• Armageddon Averted

  • The Soviet Collapse, 1970-2000
  • By: Stephen Kotkin
  • Narrated by: John Pruden
  • Length: 5 hrs and 34 mins
  • 4.6 out of 5 stars (105 ratings)

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Publisher's Summary

Featuring extensive revisions to the text as well as a new introduction and epilogue - bringing the book completely up to date on the tumultuous politics of the previous decade and the long-term implications of the Soviet collapse - this compact, original, and engaging book offers the definitive account of one of the great historical events of the last 50 years.  

Combining historical and geopolitical analysis with an absorbing narrative, Kotkin draws upon extensive research, including memoirs by dozens of insiders and senior figures, to illuminate the factors that led to the demise of Communism and the USSR. The new edition puts the collapse in the context of the global economic and political changes from the 1970s to the present day. Kotkin creates a compelling profile of post-Soviet Russia, and he reminds us, with chilling immediacy, of what could not have been predicted - that the world's largest police state, with several million troops, a doomsday arsenal, and an appalling record of violence, would liquidate itself with barely a whimper. 

Throughout the book, Kotkin also paints vivid portraits of key personalities. Using recently released archive materials, for example, he offers a fascinating picture of Gorbachev, describing this virtuoso tactician and resolutely committed reformer as "flabbergasted by the fact that his socialist renewal was leading to the system's liquidation" - and more or less going along with it.  

At once authoritative and provocative, Armageddon Averted illuminates the collapse of the Soviet Union, revealing how "principled restraint and scheming self-interest brought a deadly system to meek dissolution".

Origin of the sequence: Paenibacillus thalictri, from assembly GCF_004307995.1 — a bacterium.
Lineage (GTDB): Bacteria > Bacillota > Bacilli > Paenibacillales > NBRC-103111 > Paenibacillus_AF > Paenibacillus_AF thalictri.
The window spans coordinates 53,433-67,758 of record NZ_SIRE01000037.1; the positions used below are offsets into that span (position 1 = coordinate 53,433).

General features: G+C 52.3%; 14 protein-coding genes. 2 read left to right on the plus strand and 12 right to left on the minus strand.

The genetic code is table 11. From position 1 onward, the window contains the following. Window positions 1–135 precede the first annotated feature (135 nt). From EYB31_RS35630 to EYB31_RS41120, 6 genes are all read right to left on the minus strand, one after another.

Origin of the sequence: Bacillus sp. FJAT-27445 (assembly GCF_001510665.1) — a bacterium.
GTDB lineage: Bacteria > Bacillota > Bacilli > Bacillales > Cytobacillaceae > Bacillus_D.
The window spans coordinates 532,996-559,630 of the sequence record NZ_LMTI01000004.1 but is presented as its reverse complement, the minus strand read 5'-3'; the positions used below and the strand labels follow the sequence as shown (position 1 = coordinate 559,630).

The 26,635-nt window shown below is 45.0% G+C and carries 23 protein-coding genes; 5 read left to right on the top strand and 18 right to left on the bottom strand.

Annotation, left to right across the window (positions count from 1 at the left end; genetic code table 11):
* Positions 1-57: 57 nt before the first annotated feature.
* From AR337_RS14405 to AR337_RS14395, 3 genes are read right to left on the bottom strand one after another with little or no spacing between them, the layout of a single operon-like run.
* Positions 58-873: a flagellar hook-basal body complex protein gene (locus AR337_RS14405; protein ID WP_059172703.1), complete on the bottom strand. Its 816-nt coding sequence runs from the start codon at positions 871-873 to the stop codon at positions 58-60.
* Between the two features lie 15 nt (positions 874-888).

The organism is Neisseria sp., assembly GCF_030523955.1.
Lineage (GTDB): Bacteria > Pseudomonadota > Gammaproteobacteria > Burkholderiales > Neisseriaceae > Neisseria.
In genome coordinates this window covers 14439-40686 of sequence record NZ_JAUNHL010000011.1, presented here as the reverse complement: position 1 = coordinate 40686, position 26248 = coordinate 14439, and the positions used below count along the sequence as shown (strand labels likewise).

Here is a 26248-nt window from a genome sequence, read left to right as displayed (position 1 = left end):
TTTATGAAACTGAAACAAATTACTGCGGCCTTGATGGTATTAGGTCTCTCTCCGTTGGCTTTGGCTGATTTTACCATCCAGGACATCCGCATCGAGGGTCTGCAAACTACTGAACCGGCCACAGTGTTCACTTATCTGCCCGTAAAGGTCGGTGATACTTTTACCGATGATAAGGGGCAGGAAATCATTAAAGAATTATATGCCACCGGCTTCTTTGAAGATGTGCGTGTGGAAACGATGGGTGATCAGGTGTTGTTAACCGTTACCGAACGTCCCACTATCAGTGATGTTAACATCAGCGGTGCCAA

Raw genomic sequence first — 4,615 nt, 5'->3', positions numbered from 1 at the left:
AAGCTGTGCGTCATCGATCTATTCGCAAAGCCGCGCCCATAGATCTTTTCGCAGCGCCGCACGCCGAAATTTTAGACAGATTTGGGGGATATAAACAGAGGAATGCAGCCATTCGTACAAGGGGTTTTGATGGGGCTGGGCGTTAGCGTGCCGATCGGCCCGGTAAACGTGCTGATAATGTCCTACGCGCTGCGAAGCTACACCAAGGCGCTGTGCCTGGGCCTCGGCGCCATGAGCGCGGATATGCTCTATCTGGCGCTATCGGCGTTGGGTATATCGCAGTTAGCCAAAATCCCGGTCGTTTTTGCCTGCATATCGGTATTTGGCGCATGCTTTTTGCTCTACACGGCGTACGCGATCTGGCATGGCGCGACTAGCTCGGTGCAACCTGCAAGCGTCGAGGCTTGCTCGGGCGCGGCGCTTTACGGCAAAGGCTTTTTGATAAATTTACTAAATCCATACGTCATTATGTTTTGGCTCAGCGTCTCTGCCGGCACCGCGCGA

©2001 Stephen Kotkin (P)2018 Tantor
  • Unabridged Audiobook
  • Categories: History

Critic Reviews

"The clearest picture we have to date of the post-Soviet landscape." (The New Yorker)

"A triumph of the art of contemporary history." (The Atlantic Monthly)

"Concise and persuasive. The mystery, for Kotkin, is not so much why the Soviet Union collapsed as why it did so with so little collateral damage." (The New York Review of Books)

What listeners say about Armageddon Averted

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insightful

detailed but sufficiently brief. very credible analysis of the dynamics of the decline of the soviet union. the core of kotkins view seems to simply be that the communist leaders were communists and that the russian people were patriots. this explains why the USSR became neither China not Yugoslavia.

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a bitter sweet tragedy

without getting into specifics. This book is a great study into the struggles of making and keeping a State for liberty, and the many pitfalls that come with it.

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Very good but too fast

Very interesting and objective. A must read for any interested in history. But the author/ narrator moves too quickly and doesn't ideas settle

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Kotkin shares his obviously extensive research!

Enlightening historical details and insightful commentary on the wildly unlikely, overall peaceful but chaotic dissolution of the USSR.

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Profile Image for olympian
  • olympian
  • 05-23-22

Good overview

Would have appreciated a bit more time spent on some of the topics and inevitable skated over a few things, but for a relatively brief overview it was an interesting listen.

I think the book did a good job of showing some of the issues the society union faced, and how Gorbachev's apparently idealistic reforms were always going to face difficulties. Linking in the issues in the 90s worked well too.

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  • Amazon Costumer
  • 01-03-21

Points for improvement

Could do with maps, tables and charts of statistics, and pictures of important people in an attachment.

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Profile Image for Neil Green
  • Neil Green
  • 11-24-19

Interesting History

The narrator was good. Overall a good book although parts were hard to follow. A sad tale of a country that could do much better but nearly always gets the wrong people in charge. And that looks set to continue.